By using the universal technique of crochet to explain a complex mathematical theory that has revolutionised the understanding of the world, Daina Taimiņa make geometries of chaos and disorder accessible. For months, the public had been invited to collaborate, with more than 600 crochets being sent from all over Latvia and the world, including the US and Australia. Augustas Serapinas initially planned to make copies of a hundred snowmen on Riga’s streets as an homage to the artistic collaboration between individual imagination and the earth’s resources. Historically warm weather this year prevented snowfall and Serapinas decided to work with locals to find ways of building snowmen using soil, engaging us to imagine what kind of rituals will replace this tradition as snow becomes increasingly scarce.
As for the artwork that could not be shipped, finished, or even begun due to the abrupt pause of the world’s dynamics and production systems, a display dialogue is planned instead. For instance, Marguerite Humeau’s work is represented by a guide describing the absent piece; a monumental sculpture of submerged body parts of a dying whale inspired by Latvian folklore and interrogating the hypothesis that climate change could be responsible for the rise of spirituality amongst animals.
During the three-week exhibition run, performances (Bridget Polk, Dominika Olszowy, IevaKrish, Benedik Giske, Nina Beier and Dora Budor), artist talsk (Lina Lapelyte, Marguerite Humeau, Valdis Celms, Oliver Beer, Tomas Saraceno, Emanuele Coccia, Jaanus Samma in conversation with Uku Lemper and Ineta Lipše, and a continuation of the Biennial’s online series of conversations with Jack Halberstam, Avery F. Gordon, Vinciane Despret), guided tours and public programmes will be held while ensuring health and safety condition. A special RIBOCA2 family Sunday will be held on 23 August with a full day of activities and workshops for parents and children.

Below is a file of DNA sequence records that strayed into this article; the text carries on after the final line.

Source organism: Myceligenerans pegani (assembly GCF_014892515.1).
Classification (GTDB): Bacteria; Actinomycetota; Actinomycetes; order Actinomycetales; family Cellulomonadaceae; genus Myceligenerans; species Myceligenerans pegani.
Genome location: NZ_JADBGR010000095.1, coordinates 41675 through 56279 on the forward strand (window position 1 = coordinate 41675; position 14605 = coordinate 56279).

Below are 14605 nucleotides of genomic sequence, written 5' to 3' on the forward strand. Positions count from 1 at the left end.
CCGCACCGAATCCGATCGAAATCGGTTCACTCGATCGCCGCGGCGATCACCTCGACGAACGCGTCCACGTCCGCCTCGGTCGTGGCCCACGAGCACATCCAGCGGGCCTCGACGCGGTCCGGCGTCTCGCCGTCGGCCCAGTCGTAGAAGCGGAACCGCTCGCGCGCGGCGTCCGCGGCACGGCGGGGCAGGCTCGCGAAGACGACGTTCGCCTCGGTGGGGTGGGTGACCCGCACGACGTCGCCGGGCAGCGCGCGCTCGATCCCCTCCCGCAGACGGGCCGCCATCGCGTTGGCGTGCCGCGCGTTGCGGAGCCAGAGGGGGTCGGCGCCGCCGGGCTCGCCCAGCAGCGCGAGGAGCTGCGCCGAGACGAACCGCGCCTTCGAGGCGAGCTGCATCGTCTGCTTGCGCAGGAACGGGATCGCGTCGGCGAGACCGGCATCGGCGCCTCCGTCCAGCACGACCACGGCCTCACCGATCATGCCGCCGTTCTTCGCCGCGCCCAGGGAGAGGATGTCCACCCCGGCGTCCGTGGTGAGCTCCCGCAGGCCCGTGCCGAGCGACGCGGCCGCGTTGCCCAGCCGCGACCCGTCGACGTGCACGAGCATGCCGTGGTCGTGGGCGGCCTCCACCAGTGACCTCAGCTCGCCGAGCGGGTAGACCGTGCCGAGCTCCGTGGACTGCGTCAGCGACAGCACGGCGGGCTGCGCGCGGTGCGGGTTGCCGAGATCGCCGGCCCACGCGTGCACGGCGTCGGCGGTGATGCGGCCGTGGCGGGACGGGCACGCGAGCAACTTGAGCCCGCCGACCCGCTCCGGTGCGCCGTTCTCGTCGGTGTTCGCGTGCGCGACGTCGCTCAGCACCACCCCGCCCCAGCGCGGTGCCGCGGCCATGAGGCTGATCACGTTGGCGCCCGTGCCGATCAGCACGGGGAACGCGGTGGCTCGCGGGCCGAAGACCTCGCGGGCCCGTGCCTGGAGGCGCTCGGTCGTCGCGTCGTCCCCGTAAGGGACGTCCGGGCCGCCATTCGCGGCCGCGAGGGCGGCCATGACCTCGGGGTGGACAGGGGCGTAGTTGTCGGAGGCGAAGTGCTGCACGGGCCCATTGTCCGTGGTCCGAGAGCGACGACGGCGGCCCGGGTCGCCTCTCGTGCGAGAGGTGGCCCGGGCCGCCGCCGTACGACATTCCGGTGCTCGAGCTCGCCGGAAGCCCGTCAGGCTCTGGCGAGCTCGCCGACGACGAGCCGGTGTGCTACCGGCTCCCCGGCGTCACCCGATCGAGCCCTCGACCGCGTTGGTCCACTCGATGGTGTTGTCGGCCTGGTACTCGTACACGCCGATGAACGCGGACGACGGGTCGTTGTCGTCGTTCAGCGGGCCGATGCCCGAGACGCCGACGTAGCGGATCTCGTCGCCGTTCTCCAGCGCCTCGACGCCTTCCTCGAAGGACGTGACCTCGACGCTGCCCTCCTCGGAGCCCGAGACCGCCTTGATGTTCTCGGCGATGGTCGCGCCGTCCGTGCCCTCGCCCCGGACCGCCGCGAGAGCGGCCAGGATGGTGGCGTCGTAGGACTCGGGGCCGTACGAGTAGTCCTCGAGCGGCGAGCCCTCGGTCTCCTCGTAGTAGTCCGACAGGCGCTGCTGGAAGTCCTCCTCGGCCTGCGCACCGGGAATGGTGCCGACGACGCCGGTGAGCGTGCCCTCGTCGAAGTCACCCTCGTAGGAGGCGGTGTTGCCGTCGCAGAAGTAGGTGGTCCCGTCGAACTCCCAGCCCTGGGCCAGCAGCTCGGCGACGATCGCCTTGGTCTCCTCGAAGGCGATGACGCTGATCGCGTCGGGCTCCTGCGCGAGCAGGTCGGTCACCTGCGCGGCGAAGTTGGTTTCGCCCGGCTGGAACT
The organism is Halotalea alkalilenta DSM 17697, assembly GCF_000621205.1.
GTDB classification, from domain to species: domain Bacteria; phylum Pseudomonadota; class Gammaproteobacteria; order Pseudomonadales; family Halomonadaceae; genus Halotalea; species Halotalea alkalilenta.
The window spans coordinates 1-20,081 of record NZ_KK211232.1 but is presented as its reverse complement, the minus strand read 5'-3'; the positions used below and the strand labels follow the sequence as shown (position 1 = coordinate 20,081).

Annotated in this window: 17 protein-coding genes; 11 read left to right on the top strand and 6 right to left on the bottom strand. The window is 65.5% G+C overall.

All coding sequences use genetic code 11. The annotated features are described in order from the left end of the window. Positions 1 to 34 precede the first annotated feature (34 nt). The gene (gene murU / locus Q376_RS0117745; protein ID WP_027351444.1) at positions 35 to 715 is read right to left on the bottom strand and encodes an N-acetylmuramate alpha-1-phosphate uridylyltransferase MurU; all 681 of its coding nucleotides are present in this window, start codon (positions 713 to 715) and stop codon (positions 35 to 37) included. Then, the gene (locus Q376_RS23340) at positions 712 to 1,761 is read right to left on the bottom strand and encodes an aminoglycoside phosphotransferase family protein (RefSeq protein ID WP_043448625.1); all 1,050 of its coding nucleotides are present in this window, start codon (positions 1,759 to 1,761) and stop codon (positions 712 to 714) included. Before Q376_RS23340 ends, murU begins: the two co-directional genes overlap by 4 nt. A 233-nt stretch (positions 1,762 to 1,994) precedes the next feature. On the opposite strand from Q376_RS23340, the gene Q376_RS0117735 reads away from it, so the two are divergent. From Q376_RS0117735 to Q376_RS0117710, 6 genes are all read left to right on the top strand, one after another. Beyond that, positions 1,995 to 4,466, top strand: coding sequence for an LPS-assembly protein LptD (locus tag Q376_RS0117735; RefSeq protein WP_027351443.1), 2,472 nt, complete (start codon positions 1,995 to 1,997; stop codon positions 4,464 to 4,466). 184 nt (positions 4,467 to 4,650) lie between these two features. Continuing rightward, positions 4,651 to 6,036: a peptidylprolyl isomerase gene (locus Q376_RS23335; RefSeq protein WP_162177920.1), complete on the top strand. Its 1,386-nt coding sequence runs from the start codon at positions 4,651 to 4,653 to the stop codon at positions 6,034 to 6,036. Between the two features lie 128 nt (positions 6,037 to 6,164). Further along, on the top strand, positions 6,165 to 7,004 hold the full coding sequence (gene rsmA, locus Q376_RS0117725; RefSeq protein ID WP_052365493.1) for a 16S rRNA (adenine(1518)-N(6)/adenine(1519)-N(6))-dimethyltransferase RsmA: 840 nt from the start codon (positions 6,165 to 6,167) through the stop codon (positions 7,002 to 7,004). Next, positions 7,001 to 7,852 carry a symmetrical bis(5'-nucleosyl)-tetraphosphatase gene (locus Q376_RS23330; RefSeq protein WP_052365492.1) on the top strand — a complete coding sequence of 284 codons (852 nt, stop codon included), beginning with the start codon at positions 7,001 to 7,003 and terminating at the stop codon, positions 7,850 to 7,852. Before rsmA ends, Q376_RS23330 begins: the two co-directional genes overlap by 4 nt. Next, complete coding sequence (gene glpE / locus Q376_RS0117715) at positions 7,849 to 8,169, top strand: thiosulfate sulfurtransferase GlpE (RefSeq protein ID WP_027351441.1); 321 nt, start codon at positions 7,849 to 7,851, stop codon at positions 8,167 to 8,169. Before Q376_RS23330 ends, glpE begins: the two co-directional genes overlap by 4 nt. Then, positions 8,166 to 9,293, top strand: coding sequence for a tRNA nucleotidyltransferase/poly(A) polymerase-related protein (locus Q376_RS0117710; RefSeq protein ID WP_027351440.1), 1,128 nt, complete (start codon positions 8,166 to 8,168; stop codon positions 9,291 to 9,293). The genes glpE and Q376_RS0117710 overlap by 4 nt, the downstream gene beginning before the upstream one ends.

Augustas Serapinas, Mudmen, 2020, installation, collectively created sculptures, hay, soil, mixed media. Commissioned by the 2nd Riga International Biennial of Contemporary Art, RIBOCA2. Photo by Hedi Jaansoo. Courtesy of the Riga International Biennial of Contemporary Art.
Edith Dekyndt, Visitation Zone (detail), 2020, site-specific installation of fermented products in vivariums, ongoing cleaning performance, variable dimensions. Commissioned by the 2nd
Riga International Biennial of Contemporary Art, RIBOCA2. Photo by Hedi Jaansoo. Courtesy of the Riga International Biennial of Contemporary Art.
Jaanus Samma, Riga Postcards, 2020, installation, digital print on silk, metal stands, flower arrangement. Commissioned by the 2nd Riga International Biennial of Contemporary Art, RIBOCA2 and Nida Art Colony. Photo by Hedi Jaansoo. Courtesy of the Riga International Biennial of Contemporary Art.
Lina Lapelytė and Mantas Petraitis. Research material, Venta river, Kuldiga, Latvia. Postcard collection of National Library of Latvia
Oliver Beer, Simply Rights / Unattained Goals (Household Gods (Aspazija)), 2020, installation, sound, speakers, vessels, mixed media, plinths. Commissioned by the 2nd Riga International Biennial of Contemporary Art, RIBOCA2. Photo by Hedi Jaansoo. Courtesy of the Riga International Biennial of Contemporary Art.
Featured image Ugo Rondinone, life time, 2019
Neon, acrylic glass, translucent foil, aluminium, 248 x 752 cm
Courtesy of studio rondinone
Here, in the building where Georges Bizet wrote his masterpiece Carmen in 1875, Matt Copson premieres a bildungsroman opera in three laser-projected parts: Age of Coming, Coming of Age and Of Coming Age. His opera tells the story of a baby at odds with a vengeful god, who tries to convince him that life is miserable and cruel, and nothing more. On view High Art, Paris